Other times the vignettes serve as distractions that throw off, if only slightly, the pursuit of the lead character. If you can take this idea of believability and reality and inject it into your own story, with a little practice it will always turn out good suspense.

3. Setting

Of the three roads I’ve presented here, this one is likely the smoothest to travel. It’s not difficult to change up the setting of a scene, but it’s a simple, logical way to add suspense. When I write, I always try to cram as many intriguing settings as possible into my stories. It’s just not enough to set scenes in a character’s simple suburban house or a story’s Climax in an empty basement. Of course it’s possible, but it takes a skilled writer to make an empty basement interesting.

Look to Hitchcock again. We don’t call him the Master of Suspense for nothing. Consider the Mount Rushmore scene in North by Northwest or the scene in the United Nations or the oceanfront car chase. All these places are not merely settings, but factors in how the story plays out.

north by northwest mt rushmore cary grant eva marie saint alfred hitchcock

North by Northwest (1959), MGM.

If Lester Townsend had been murdered in some remote forest, with no people anywhere in sight, then how could Cary Grant’s Roger Thornhill have been blamed for the crime? Interesting settings add both believability and intrigue to your story. Always have something going on around the characters while the story plays out.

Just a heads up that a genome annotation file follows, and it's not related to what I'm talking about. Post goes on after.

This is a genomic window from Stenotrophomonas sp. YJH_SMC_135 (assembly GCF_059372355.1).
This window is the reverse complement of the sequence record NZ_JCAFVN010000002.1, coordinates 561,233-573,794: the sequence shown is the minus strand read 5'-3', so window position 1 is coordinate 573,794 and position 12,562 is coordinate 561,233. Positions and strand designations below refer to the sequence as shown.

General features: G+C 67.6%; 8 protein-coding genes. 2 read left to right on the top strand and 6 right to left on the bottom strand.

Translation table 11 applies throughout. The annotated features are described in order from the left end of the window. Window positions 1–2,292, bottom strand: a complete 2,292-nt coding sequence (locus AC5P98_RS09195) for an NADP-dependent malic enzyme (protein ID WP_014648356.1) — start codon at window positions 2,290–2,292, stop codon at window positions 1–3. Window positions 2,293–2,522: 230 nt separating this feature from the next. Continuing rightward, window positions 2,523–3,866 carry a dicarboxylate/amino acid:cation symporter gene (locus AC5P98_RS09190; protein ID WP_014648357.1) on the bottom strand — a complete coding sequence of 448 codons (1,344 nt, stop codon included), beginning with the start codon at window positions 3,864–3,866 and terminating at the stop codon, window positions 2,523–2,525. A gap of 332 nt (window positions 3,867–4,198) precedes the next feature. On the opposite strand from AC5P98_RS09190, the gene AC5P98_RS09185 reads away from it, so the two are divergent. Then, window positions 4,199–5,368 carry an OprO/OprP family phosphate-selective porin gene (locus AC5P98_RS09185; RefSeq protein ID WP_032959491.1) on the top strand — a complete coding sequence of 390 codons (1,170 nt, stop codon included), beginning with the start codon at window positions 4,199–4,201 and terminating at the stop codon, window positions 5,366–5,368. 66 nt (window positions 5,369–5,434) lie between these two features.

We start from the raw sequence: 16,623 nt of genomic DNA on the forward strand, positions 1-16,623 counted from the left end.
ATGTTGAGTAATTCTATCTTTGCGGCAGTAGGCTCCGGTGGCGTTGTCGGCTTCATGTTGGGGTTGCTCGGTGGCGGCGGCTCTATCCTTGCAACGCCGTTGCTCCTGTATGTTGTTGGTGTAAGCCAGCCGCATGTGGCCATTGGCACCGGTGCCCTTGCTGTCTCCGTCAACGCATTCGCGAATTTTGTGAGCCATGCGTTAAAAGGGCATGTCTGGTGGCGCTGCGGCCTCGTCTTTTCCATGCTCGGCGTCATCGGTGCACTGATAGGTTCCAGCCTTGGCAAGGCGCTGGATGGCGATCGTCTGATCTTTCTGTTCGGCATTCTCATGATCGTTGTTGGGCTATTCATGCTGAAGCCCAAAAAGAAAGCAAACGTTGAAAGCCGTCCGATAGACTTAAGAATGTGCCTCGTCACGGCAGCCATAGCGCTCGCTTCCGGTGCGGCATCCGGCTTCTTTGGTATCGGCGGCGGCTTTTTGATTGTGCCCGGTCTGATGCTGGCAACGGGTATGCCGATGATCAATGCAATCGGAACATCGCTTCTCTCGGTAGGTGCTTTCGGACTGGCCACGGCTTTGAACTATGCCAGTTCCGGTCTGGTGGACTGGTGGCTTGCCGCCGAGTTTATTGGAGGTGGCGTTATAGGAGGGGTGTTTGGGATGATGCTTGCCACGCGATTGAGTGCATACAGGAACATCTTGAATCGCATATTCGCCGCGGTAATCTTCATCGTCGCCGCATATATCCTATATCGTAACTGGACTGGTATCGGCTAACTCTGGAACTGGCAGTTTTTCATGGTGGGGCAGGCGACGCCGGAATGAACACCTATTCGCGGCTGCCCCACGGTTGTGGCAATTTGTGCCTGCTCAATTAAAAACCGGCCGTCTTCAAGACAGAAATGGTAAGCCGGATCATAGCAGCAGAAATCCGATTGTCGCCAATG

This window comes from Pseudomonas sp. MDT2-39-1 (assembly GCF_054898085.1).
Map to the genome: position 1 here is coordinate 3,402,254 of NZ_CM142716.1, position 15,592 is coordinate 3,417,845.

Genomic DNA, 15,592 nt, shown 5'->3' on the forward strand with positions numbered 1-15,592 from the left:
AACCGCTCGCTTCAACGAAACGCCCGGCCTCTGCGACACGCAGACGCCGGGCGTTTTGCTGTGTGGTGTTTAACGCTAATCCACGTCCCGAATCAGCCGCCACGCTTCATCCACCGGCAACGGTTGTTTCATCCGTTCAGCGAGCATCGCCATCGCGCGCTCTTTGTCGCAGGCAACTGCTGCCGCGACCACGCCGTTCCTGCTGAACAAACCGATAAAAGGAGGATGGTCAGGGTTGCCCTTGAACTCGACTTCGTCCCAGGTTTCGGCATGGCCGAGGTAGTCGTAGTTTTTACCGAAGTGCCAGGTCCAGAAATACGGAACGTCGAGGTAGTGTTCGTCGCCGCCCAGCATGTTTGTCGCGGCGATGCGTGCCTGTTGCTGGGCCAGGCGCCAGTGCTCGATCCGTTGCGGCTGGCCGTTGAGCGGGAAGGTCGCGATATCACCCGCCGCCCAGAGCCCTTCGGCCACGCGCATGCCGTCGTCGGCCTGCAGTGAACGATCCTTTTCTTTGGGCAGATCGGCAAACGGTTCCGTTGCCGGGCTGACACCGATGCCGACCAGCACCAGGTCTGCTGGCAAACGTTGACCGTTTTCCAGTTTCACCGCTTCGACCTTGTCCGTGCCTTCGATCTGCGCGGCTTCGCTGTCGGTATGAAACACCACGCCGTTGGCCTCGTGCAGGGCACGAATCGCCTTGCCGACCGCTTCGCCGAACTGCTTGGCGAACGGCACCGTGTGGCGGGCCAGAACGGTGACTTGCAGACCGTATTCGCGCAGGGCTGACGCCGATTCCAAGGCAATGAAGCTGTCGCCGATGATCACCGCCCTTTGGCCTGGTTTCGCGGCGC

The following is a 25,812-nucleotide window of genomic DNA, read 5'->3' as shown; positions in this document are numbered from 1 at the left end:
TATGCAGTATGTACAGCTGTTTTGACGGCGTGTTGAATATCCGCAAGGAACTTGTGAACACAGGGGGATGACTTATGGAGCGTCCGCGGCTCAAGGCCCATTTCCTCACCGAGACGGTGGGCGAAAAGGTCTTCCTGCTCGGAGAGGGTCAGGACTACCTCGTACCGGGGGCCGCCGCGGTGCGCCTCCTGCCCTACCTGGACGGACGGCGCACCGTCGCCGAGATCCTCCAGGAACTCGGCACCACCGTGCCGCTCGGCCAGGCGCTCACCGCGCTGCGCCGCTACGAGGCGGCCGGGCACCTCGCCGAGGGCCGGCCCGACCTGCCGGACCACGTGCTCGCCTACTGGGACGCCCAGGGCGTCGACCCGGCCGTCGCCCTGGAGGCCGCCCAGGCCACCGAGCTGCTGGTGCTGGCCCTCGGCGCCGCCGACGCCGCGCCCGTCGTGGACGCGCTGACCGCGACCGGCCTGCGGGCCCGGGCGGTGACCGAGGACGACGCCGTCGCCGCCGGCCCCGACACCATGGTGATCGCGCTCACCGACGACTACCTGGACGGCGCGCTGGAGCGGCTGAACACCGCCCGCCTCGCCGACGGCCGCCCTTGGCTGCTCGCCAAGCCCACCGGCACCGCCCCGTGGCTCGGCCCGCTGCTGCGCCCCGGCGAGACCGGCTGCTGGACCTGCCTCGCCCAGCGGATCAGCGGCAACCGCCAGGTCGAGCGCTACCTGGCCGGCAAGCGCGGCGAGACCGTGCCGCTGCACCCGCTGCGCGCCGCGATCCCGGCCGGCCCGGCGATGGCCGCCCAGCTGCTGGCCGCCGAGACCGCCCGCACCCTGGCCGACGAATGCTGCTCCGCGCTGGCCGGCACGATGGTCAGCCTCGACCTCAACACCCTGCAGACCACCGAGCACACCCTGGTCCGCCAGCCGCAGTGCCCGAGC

Give these things a try in your everyday writing. Whether you write thrillers, romances, or sci-fi, you’ll keep your reader’s attention until the last page—and, hopefully, your next novel.

Wordplayers, tell me your opinions! What techniques have you used in a recent chapter to build suspense in your story? Tell me in the comments!

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About Brayden Hirsch

Brayden Hirsch is a teenage writer from Vancouver, BC. His debut book, a collection of four long stories, is entitled On Catastrophe’s Whim, and will release this summer.


  1. Well done, Bray!

  2. Thanks for stopping by and sharing with us today, Brayden!

  3. Wonderfully descriptive and informative.

  4. Thanks for the insights. I confess I’d never heard of the three deaths before. Great concept to keep in mind.

  5. Thanks Nicole and Cathryn.